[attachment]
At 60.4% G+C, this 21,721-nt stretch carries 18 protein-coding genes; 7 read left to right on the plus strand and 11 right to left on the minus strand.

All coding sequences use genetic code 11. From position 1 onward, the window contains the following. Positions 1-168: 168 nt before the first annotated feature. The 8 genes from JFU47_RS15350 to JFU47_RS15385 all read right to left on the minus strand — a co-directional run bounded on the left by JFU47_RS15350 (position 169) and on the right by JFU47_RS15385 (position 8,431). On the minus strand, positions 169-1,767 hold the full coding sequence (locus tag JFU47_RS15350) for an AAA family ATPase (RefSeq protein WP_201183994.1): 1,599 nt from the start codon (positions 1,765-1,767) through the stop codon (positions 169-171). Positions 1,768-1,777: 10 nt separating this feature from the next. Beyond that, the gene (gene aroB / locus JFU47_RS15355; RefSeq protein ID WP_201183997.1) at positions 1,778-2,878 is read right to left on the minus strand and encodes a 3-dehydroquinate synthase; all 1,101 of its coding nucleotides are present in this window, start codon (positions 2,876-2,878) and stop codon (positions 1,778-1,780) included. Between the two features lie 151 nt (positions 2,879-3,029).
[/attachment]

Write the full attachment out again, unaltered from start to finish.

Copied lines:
At 60.4% G+C, this 21,721-nt stretch carries 18 protein-coding genes; 7 read left to right on the plus strand and 11 right to left on the minus strand.

All coding sequences use genetic code 11. From position 1 onward, the window contains the following. Positions 1-168: 168 nt before the first annotated feature. The 8 genes from JFU47_RS15350 to JFU47_RS15385 all read right to left on the minus strand — a co-directional run bounded on the left by JFU47_RS15350 (position 169) and on the right by JFU47_RS15385 (position 8,431). On the minus strand, positions 169-1,767 hold the full coding sequence (locus tag JFU47_RS15350) for an AAA family ATPase (RefSeq protein WP_201183994.1): 1,599 nt from the start codon (positions 1,765-1,767) through the stop codon (positions 169-171). Positions 1,768-1,777: 10 nt separating this feature from the next. Beyond that, the gene (gene aroB / locus JFU47_RS15355; RefSeq protein ID WP_201183997.1) at positions 1,778-2,878 is read right to left on the minus strand and encodes a 3-dehydroquinate synthase; all 1,101 of its coding nucleotides are present in this window, start codon (positions 2,876-2,878) and stop codon (positions 1,778-1,780) included. Between the two features lie 151 nt (positions 2,879-3,029).